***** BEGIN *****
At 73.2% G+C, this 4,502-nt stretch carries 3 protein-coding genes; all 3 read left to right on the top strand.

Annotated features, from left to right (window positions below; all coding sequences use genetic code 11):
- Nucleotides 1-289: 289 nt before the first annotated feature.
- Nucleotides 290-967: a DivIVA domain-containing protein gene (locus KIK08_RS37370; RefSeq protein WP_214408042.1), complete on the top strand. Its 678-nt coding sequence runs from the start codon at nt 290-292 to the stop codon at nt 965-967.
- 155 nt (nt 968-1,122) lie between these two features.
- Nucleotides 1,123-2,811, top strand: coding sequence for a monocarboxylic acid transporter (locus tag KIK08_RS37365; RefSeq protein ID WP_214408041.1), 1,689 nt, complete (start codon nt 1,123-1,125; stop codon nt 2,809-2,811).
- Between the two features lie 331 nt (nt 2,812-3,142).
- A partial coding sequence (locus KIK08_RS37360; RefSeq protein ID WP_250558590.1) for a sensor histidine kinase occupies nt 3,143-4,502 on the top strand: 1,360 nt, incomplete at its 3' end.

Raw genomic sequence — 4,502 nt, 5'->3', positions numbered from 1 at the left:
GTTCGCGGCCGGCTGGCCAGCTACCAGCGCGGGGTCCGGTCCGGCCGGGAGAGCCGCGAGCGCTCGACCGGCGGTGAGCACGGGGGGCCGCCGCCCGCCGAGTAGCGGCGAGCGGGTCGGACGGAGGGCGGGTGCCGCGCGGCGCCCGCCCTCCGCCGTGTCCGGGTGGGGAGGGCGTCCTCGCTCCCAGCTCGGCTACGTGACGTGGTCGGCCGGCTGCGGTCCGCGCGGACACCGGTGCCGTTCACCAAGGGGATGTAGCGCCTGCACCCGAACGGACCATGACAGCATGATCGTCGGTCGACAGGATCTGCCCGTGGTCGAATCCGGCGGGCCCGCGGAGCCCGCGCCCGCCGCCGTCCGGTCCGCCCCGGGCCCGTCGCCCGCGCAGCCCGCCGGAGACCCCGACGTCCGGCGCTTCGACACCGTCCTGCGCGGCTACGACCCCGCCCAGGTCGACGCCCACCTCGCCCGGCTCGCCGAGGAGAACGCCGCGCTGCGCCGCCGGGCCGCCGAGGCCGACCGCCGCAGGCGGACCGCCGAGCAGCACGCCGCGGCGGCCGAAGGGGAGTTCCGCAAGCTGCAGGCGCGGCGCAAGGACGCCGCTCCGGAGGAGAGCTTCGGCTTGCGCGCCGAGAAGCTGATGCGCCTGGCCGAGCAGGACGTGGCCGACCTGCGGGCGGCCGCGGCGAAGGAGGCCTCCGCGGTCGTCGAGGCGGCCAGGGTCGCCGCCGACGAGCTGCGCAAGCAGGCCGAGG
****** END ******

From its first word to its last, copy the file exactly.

At 73.2% G+C, this 4,502-nt stretch carries 3 protein-coding genes; all 3 read left to right on the top strand.

Annotated features, from left to right (window positions below; all coding sequences use genetic code 11):
- Nucleotides 1-289: 289 nt before the first annotated feature.
- Nucleotides 290-967: a DivIVA domain-containing protein gene (locus KIK08_RS37370; RefSeq protein WP_214408042.1), complete on the top strand. Its 678-nt coding sequence runs from the start codon at nt 290-292 to the stop codon at nt 965-967.
- 155 nt (nt 968-1,122) lie between these two features.
- Nucleotides 1,123-2,811, top strand: coding sequence for a monocarboxylic acid transporter (locus tag KIK08_RS37365; RefSeq protein ID WP_214408041.1), 1,689 nt, complete (start codon nt 1,123-1,125; stop codon nt 2,809-2,811).
- Between the two features lie 331 nt (nt 2,812-3,142).
- A partial coding sequence (locus KIK08_RS37360; RefSeq protein ID WP_250558590.1) for a sensor histidine kinase occupies nt 3,143-4,502 on the top strand: 1,360 nt, incomplete at its 3' end.

Raw genomic sequence — 4,502 nt, 5'->3', positions numbered from 1 at the left:
GTTCGCGGCCGGCTGGCCAGCTACCAGCGCGGGGTCCGGTCCGGCCGGGAGAGCCGCGAGCGCTCGACCGGCGGTGAGCACGGGGGGCCGCCGCCCGCCGAGTAGCGGCGAGCGGGTCGGACGGAGGGCGGGTGCCGCGCGGCGCCCGCCCTCCGCCGTGTCCGGGTGGGGAGGGCGTCCTCGCTCCCAGCTCGGCTACGTGACGTGGTCGGCCGGCTGCGGTCCGCGCGGACACCGGTGCCGTTCACCAAGGGGATGTAGCGCCTGCACCCGAACGGACCATGACAGCATGATCGTCGGTCGACAGGATCTGCCCGTGGTCGAATCCGGCGGGCCCGCGGAGCCCGCGCCCGCCGCCGTCCGGTCCGCCCCGGGCCCGTCGCCCGCGCAGCCCGCCGGAGACCCCGACGTCCGGCGCTTCGACACCGTCCTGCGCGGCTACGACCCCGCCCAGGTCGACGCCCACCTCGCCCGGCTCGCCGAGGAGAACGCCGCGCTGCGCCGCCGGGCCGCCGAGGCCGACCGCCGCAGGCGGACCGCCGAGCAGCACGCCGCGGCGGCCGAAGGGGAGTTCCGCAAGCTGCAGGCGCGGCGCAAGGACGCCGCTCCGGAGGAGAGCTTCGGCTTGCGCGCCGAGAAGCTGATGCGCCTGGCCGAGCAGGACGTGGCCGACCTGCGGGCGGCCGCGGCGAAGGAGGCCTCCGCGGTCGTCGAGGCGGCCAGGGTCGCCGCCGACGAGCTGCGCAAGCAGGCCGAGG